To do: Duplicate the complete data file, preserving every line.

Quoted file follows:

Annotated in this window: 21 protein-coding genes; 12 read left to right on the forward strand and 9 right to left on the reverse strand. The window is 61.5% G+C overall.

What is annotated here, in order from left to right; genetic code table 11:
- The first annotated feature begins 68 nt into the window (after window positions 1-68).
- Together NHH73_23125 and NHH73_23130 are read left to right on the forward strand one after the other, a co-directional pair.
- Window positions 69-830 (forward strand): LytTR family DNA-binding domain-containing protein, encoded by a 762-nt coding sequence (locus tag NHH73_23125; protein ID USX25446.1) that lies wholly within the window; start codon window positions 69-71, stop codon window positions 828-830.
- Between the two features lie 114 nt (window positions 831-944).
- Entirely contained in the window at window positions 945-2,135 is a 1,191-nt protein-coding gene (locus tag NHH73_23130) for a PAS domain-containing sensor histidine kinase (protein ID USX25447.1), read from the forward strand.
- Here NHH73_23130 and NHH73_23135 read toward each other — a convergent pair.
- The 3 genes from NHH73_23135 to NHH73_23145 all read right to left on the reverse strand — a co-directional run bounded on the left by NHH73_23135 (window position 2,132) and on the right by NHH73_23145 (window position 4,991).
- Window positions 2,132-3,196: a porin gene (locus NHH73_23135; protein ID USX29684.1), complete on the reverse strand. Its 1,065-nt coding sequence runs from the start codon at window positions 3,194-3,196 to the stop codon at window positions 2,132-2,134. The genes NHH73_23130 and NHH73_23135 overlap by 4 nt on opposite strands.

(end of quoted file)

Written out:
Annotated in this window: 21 protein-coding genes; 12 read left to right on the forward strand and 9 right to left on the reverse strand. The window is 61.5% G+C overall.

What is annotated here, in order from left to right; genetic code table 11:
- The first annotated feature begins 68 nt into the window (after window positions 1-68).
- Together NHH73_23125 and NHH73_23130 are read left to right on the forward strand one after the other, a co-directional pair.
- Window positions 69-830 (forward strand): LytTR family DNA-binding domain-containing protein, encoded by a 762-nt coding sequence (locus tag NHH73_23125; protein ID USX25446.1) that lies wholly within the window; start codon window positions 69-71, stop codon window positions 828-830.
- Between the two features lie 114 nt (window positions 831-944).
- Entirely contained in the window at window positions 945-2,135 is a 1,191-nt protein-coding gene (locus tag NHH73_23130) for a PAS domain-containing sensor histidine kinase (protein ID USX25447.1), read from the forward strand.
- Here NHH73_23130 and NHH73_23135 read toward each other — a convergent pair.
- The 3 genes from NHH73_23135 to NHH73_23145 all read right to left on the reverse strand — a co-directional run bounded on the left by NHH73_23135 (window position 2,132) and on the right by NHH73_23145 (window position 4,991).
- Window positions 2,132-3,196: a porin gene (locus NHH73_23135; protein ID USX29684.1), complete on the reverse strand. Its 1,065-nt coding sequence runs from the start codon at window positions 3,194-3,196 to the stop codon at window positions 2,132-2,134. The genes NHH73_23130 and NHH73_23135 overlap by 4 nt on opposite strands.